Many urban dual career couples graduating from prestigious colleges and universities look forward to being employed in high powered demanding jobs requiring grueling work hours and devotion to the corporation which rewards them with prosperous salaries, compensation and benefits. Continuing on a strategized trajectory, these couples often have histories of being engaged in a life long zeal for superior academic and overall achievement and remarkable levels of motivation, thereby predicting a similar devotion to and efficacy for the employer. Through internal pressure and fear of job loss due to the suffering economy, these couples may be at risk for becoming a rather elite type of workaholic team.

The corporate priority often evolves into privileging the employer as organizer of the marriage itself dictating narrow windows of opportunity for intimacy and overall sources to compatibility. Frequently requiring global travel, sometimes imposing long periods of time apart, which can potentially exceed the time together, these couples can begin to experience emotional distance and a palpable sense of loneliness. The resulting hunger for connection, often in foreign countries, may develop into extra-marital affairs sometimes with colleagues or clients. This can trigger a crisis in the couple, but as painful as it is, can provide a wake up call or incentive to critique and construct their marital values. An attempt to work on the balance that may be needed in order to preserve the marriage can be attended to with care and sensitivity to each others’ needs.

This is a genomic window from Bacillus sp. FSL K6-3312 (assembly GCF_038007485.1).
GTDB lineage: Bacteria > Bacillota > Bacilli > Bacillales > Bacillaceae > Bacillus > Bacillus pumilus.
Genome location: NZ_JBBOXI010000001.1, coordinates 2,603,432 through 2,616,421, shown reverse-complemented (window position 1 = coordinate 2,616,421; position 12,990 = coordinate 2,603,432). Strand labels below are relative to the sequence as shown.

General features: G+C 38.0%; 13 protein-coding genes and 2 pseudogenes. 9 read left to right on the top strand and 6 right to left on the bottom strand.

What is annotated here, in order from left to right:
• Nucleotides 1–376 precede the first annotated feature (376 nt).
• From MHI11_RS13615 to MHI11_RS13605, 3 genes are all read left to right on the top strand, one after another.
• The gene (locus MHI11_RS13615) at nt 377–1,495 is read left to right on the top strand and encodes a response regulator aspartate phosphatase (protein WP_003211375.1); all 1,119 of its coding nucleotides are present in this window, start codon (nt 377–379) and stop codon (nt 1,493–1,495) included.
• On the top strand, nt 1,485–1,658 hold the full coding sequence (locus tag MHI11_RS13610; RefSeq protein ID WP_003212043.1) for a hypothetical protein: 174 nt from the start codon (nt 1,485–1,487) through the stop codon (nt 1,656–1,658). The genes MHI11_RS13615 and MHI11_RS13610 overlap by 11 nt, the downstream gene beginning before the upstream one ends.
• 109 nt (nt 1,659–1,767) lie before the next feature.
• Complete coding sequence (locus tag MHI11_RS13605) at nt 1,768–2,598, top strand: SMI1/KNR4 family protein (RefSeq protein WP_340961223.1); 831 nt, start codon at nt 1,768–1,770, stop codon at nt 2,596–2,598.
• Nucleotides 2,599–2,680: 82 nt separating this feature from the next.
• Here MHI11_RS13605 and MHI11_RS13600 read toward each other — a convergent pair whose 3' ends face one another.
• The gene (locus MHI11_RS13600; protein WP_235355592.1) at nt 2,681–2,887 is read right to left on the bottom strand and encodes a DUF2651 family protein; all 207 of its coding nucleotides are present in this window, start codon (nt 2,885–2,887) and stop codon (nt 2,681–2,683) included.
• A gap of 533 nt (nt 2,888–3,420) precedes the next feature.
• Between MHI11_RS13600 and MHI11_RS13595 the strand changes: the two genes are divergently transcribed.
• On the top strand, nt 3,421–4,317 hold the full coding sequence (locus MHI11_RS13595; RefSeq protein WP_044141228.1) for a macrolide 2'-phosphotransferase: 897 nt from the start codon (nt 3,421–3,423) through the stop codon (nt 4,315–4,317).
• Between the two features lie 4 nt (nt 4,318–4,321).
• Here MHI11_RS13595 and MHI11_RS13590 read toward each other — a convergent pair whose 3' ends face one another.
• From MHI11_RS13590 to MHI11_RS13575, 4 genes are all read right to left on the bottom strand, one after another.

The corporate couple life style may continue into the mid-late thirties, when it becomes apparent that “something has to give” in order to begin a family. A fear that the major caregiver, usually the wife, will be thought of as less than, for example, in regards to promotional opportunities if she cuts down her hours, has to be explored and assessed as well as the probability of constant re-location and perhaps more flexible gender roles. This examination is sometimes the first such effort the couple has made in regard to the dominance of the corporation pervading their life and determining vital choices. It can provide them with the opportunity to make the family the new priority as they attempt to negotiate in a more assertive manner with the corporation, or perhaps transfer their corporate experience into an entrepreneurial endeavor allowing them more freedom as far as time and travel.

An exceedingly ambitious and successful son of a friend of mine, a corporate director, married for ten years, who was celebrating his thirty sixth birthday candidly shared with me. ‘I was so immersed in being a 1 percenter, being the utmost employee, that I looked over my shoulder today and saw the rest of the world. It was spontaneous, imperfect, and so colorful. And so was my wife. We both have changed.’

Ellyn Friedman PsyD, LCSW

Got thoughts or opinions on this topic? A helpful anecdote you want to share? Feel free to leave a comment below.

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